The annual EDM mega-fest brought sensory overload, big-name headliners and a nightmare of a time getting out of Downsview Park. Here's what stood out.
VELD FESTIVAL at Downsview Park, Saturday-Sunday, August 3-4. Rating: NNN
Over two days, three stages and over 30 performances, there wasn’t a moment where all five senses weren’t stimulated at Veld. The incessant scent of weed wafted through the park while strobes, flames and fireworks continuously ripped through the air and a seemingly endless lineup of artists sang, rapped and spun to a crowd clad in full neon fits and pasties. For every bass drop and well-timed pyrotechnic, there were hundreds of exposed butt cheeks and even more body glitter.
It was clear that organizers were aiming for something epic, despite having less competition in a sparse Toronto festival season. The electronic headliners – Tiësto, Skrillex and Kygo – are among the biggest draws in the genre right now, while rapper Cardi B was an eye-popping name at the top of the poster. According to Veld’s Instagram, with over 30,000 people, this year was the festival’s biggest to date.
With many attendees in various stages of wavy, the overall vibe was extremely positive and occasionally overwhelming. Music never stopped playing no matter where in the park you were, and if you weren’t dancing you were an outlier. But despite the upbeat energy, Veld wasn’t immune to hiccups. Here are some of the most memorable moments of the weekend.
While cross-genre artists have been integrated into Veld for the past few years, this year’s biggest name, Cardi B, fell well outside the EDM genre the festival is known for. This isn’t a new thing. After all, Migos, Cardi’s husband’s group, played on the main stage last year. But this year drew some backlash from electronic-devotees on Facebook and Twitter when Skrillex, a figurehead for the 2010s post-dubstep genre-blurring brand of big-stage EDM, didn’t close the fest on Saturday. Instead, Cardi was last to perform. Turns out that wasn’t a good thing.
Her 10:05 pm set time came and went and the crowd quickly grew restless. By 10:30, there were mutterings online that Cardi wasn’t even on-site yet. When she finally touched the stage around 10:45, the Bronx native rushed through only a few of her hits, including her breakout Bodak Yellow, which was interrupted shortly after the 11 pm noise curfew when she was abruptly cut off.
Cardi B with baby Kulture
She held her one-year-old daughter Kulture while performing Clout, after explaining that her husband, rapper Offset of Migos, didn’t make it into the country to do his verse. His trouble at the border was clearly settled by the following night, as he joined fellow Atlanta rapper and Quality Control labelmate Lil Baby for his Sunday night set. (Cardi B, Lil Baby and Offset were also back on Monday night as surprise guests at OVO Fest.)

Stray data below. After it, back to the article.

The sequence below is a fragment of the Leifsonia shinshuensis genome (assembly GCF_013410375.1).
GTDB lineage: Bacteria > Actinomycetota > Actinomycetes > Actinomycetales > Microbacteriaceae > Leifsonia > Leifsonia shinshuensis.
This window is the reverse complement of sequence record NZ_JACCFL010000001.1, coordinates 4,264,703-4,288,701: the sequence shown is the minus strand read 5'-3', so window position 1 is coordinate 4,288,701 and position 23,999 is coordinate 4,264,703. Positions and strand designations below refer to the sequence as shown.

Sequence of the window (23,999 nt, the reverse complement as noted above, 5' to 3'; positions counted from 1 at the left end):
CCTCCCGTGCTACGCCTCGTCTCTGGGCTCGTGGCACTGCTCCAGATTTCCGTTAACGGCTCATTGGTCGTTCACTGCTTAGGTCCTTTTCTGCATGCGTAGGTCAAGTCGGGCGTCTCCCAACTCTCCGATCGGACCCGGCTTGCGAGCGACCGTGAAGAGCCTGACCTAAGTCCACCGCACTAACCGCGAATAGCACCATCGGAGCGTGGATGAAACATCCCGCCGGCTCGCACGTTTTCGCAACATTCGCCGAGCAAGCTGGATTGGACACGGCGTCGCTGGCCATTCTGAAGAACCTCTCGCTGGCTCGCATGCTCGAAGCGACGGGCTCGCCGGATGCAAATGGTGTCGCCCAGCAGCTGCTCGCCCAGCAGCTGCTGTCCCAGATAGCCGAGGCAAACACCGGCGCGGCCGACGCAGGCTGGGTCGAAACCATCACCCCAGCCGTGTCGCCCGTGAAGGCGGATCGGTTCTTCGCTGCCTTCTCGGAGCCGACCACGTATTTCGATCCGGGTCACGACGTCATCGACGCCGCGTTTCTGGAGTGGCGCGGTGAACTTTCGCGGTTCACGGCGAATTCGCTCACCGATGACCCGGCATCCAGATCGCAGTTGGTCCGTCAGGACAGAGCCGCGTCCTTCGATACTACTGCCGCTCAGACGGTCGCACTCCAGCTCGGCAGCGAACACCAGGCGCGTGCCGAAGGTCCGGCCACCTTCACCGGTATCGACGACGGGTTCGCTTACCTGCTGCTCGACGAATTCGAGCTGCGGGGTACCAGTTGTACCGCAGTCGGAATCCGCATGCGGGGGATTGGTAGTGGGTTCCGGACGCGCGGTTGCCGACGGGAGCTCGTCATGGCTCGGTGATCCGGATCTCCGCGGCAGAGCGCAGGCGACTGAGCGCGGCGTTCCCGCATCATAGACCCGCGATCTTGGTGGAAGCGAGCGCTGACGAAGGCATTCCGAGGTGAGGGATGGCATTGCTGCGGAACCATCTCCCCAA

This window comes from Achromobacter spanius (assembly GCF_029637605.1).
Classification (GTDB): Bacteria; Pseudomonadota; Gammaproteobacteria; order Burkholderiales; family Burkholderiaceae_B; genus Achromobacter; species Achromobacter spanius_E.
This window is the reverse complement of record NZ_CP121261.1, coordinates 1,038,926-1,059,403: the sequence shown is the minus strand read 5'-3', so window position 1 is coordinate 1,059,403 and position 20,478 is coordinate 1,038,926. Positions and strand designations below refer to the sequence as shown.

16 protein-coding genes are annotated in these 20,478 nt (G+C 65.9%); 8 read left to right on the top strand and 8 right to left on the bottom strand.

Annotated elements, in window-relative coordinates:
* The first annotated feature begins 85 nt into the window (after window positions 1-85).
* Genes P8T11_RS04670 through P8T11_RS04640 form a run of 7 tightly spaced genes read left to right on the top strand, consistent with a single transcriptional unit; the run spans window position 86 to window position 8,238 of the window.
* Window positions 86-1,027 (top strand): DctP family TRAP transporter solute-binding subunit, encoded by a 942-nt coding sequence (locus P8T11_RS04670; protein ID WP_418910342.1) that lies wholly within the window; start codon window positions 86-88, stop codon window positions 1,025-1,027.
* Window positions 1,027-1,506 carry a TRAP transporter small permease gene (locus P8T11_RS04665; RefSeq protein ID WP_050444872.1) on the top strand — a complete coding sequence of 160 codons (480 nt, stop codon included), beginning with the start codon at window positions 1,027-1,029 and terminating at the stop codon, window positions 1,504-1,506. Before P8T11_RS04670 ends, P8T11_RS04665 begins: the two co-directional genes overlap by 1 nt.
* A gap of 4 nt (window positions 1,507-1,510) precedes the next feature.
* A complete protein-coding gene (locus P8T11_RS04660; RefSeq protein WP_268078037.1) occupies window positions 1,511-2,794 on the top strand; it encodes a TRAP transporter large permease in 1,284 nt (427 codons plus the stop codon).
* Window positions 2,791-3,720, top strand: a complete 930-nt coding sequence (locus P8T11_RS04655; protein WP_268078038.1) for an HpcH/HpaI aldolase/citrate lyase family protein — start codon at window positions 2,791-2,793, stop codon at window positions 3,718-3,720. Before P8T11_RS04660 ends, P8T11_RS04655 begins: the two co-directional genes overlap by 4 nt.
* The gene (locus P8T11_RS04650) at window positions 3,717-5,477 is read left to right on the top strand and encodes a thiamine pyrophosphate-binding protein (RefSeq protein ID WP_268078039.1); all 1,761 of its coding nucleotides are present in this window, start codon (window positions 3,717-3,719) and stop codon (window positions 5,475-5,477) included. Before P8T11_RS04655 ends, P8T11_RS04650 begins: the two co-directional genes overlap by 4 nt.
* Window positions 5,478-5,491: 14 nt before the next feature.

Jaden Smith, along with his sister Willow, has long been making headlines for their eclectic and unpredictable style. The same can now be said about his performance style, especially after his show on night one of Veld. Mid-performance, Smith got out a razor and proceeded to shave his own head, perfectly in time with the interlude of razor-sounds on his song K from the new album Erys.
This isn’t out of character for Smith, who once made headlines for carrying his own severed locs as an accessory to the Met Gala. But nonetheless, the impromptu haircut brought the screams to deafening levels as he made his way through his Erys-heavy set of post-trap bangers.
The energy for Norwegian DJ Kygo’s Sunday night set on the main stage was already high, as it was preceded by an onstage proposal (Over the top? Absolutely). But he kept the crowd’s attention for the entirety of his nearly 90-minute set by blending his own hits, like the Selena Gomez collaboration It Ain’t Me and the posthumous Whitney Houston-featuring Higher Love, with old favourites like TNT by AC/DC.
The most memorable moment came at the end of his performance. An eight-piece string set took the stage, with Kygo playing piano and Justin Jesso joining him onstage to play their 2017 hit Stargazing. The beautiful moment was visually and sonically stunning, but it seemed incongruent with the turned-up vibe of the festival as a whole. Not that that was a bad thing.
With a never-ending stream of artists across the three stages, it sometimes felt hard to focus on one thing at a time. It was easy to be distracted, with different stimuli everywhere you looked. And often the different variations of EDM build-ups and drops started to feel monotonous. So when Kygo switched up the vibe for the end of his set, all eyes were on him.
The end of Saturday night felt apocalyptic. Finding a way out of the festival was nearly impossible, with thousands of attendees piling through one exit, walking in the same direction and competing for rides on the same ride-sharing apps. An Uber that would have typically been $30-$40 was nearly $100 and although GO and TTC stops are nearby the park, they weren’t easy to get to immediately after the festival closed.
Understandably, disorder ensued. Keele and Sheppard, the intersection adjacent to the park, looked utterly chaotic as thousands of tired ravers, some barefoot, others with smeared makeup, made a mass exodus. Police blocked off the street towards the park. There were police cars and ambulances driving towards the area but it was unclear if they were responding to a specific incident or just the sheer congestion.
During the festival, the park felt crowded but never felt overly congested. But once attendees left, the size of Veld confronted the infrastructure of the city and it wasn’t ready. With the festival clearly growing, and OVO Fest and the Caribbean Carnival happening the same weekend, you can only hope the city and festival organizers will be better prepared next year.